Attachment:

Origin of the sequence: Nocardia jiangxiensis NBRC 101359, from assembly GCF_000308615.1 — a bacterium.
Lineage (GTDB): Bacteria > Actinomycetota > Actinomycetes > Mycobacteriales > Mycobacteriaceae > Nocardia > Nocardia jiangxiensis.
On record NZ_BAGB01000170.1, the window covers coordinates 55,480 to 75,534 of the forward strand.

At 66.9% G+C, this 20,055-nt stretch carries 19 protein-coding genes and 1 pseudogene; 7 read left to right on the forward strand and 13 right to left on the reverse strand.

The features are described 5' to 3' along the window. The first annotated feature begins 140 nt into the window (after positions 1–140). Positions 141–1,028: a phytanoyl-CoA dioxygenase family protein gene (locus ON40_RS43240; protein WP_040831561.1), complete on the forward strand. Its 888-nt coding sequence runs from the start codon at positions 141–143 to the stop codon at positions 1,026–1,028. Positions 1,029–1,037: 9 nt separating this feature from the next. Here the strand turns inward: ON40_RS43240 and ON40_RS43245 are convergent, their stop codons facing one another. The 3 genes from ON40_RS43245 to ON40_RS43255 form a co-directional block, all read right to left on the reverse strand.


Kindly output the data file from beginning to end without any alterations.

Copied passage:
Origin of the sequence: Nocardia jiangxiensis NBRC 101359, from assembly GCF_000308615.1 — a bacterium.
Lineage (GTDB): Bacteria > Actinomycetota > Actinomycetes > Mycobacteriales > Mycobacteriaceae > Nocardia > Nocardia jiangxiensis.
On record NZ_BAGB01000170.1, the window covers coordinates 55,480 to 75,534 of the forward strand.

At 66.9% G+C, this 20,055-nt stretch carries 19 protein-coding genes and 1 pseudogene; 7 read left to right on the forward strand and 13 right to left on the reverse strand.

The features are described 5' to 3' along the window. The first annotated feature begins 140 nt into the window (after positions 1–140). Positions 141–1,028: a phytanoyl-CoA dioxygenase family protein gene (locus ON40_RS43240; protein WP_040831561.1), complete on the forward strand. Its 888-nt coding sequence runs from the start codon at positions 141–143 to the stop codon at positions 1,026–1,028. Positions 1,029–1,037: 9 nt separating this feature from the next. Here the strand turns inward: ON40_RS43240 and ON40_RS43245 are convergent, their stop codons facing one another. The 3 genes from ON40_RS43245 to ON40_RS43255 form a co-directional block, all read right to left on the reverse strand.